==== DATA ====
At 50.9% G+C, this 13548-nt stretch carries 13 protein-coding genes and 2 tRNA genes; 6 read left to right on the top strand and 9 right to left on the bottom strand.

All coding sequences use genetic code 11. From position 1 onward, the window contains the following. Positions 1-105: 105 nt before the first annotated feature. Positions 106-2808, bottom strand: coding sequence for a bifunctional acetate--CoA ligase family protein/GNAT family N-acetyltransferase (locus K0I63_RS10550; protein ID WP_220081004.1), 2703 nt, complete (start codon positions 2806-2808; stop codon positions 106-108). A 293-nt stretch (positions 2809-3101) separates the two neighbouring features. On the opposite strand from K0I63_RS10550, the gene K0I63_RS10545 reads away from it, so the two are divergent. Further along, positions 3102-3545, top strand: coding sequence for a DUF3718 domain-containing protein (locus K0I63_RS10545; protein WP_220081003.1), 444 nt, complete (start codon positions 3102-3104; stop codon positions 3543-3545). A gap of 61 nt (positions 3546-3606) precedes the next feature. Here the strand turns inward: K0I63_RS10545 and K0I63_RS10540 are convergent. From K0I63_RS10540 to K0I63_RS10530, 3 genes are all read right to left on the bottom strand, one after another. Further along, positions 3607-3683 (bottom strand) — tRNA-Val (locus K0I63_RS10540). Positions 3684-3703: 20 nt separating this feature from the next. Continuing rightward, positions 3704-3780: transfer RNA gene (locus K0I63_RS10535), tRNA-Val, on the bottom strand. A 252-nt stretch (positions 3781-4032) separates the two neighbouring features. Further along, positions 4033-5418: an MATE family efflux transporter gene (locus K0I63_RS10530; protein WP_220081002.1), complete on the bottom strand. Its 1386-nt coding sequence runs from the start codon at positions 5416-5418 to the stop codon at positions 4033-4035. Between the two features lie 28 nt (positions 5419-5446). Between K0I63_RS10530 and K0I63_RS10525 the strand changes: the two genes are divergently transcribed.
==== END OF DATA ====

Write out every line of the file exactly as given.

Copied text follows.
At 50.9% G+C, this 13548-nt stretch carries 13 protein-coding genes and 2 tRNA genes; 6 read left to right on the top strand and 9 right to left on the bottom strand.

All coding sequences use genetic code 11. From position 1 onward, the window contains the following. Positions 1-105: 105 nt before the first annotated feature. Positions 106-2808, bottom strand: coding sequence for a bifunctional acetate--CoA ligase family protein/GNAT family N-acetyltransferase (locus K0I63_RS10550; protein ID WP_220081004.1), 2703 nt, complete (start codon positions 2806-2808; stop codon positions 106-108). A 293-nt stretch (positions 2809-3101) separates the two neighbouring features. On the opposite strand from K0I63_RS10550, the gene K0I63_RS10545 reads away from it, so the two are divergent. Further along, positions 3102-3545, top strand: coding sequence for a DUF3718 domain-containing protein (locus K0I63_RS10545; protein WP_220081003.1), 444 nt, complete (start codon positions 3102-3104; stop codon positions 3543-3545). A gap of 61 nt (positions 3546-3606) precedes the next feature. Here the strand turns inward: K0I63_RS10545 and K0I63_RS10540 are convergent. From K0I63_RS10540 to K0I63_RS10530, 3 genes are all read right to left on the bottom strand, one after another. Further along, positions 3607-3683 (bottom strand) — tRNA-Val (locus K0I63_RS10540). Positions 3684-3703: 20 nt separating this feature from the next. Continuing rightward, positions 3704-3780: transfer RNA gene (locus K0I63_RS10535), tRNA-Val, on the bottom strand. A 252-nt stretch (positions 3781-4032) separates the two neighbouring features. Further along, positions 4033-5418: an MATE family efflux transporter gene (locus K0I63_RS10530; protein WP_220081002.1), complete on the bottom strand. Its 1386-nt coding sequence runs from the start codon at positions 5416-5418 to the stop codon at positions 4033-4035. Between the two features lie 28 nt (positions 5419-5446). Between K0I63_RS10530 and K0I63_RS10525 the strand changes: the two genes are divergently transcribed.